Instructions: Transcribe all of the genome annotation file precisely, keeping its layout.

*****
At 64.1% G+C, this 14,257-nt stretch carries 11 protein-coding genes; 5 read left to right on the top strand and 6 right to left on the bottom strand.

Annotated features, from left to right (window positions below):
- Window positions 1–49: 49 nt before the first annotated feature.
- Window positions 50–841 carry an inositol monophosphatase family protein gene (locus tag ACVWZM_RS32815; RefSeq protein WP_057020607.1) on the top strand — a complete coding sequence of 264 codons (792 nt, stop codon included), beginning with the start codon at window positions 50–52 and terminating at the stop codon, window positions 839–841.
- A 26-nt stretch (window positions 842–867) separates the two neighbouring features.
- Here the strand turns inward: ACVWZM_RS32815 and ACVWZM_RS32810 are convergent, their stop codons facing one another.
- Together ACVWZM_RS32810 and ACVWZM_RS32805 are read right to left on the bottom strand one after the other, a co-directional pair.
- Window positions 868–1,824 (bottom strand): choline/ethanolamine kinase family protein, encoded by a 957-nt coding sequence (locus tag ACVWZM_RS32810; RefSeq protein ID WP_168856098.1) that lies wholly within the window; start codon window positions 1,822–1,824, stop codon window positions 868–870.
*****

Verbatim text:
At 64.1% G+C, this 14,257-nt stretch carries 11 protein-coding genes; 5 read left to right on the top strand and 6 right to left on the bottom strand.

Annotated features, from left to right (window positions below):
- Window positions 1–49: 49 nt before the first annotated feature.
- Window positions 50–841 carry an inositol monophosphatase family protein gene (locus tag ACVWZM_RS32815; RefSeq protein WP_057020607.1) on the top strand — a complete coding sequence of 264 codons (792 nt, stop codon included), beginning with the start codon at window positions 50–52 and terminating at the stop codon, window positions 839–841.
- A 26-nt stretch (window positions 842–867) separates the two neighbouring features.
- Here the strand turns inward: ACVWZM_RS32815 and ACVWZM_RS32810 are convergent, their stop codons facing one another.
- Together ACVWZM_RS32810 and ACVWZM_RS32805 are read right to left on the bottom strand one after the other, a co-directional pair.
- Window positions 868–1,824 (bottom strand): choline/ethanolamine kinase family protein, encoded by a 957-nt coding sequence (locus tag ACVWZM_RS32810; RefSeq protein ID WP_168856098.1) that lies wholly within the window; start codon window positions 1,822–1,824, stop codon window positions 868–870.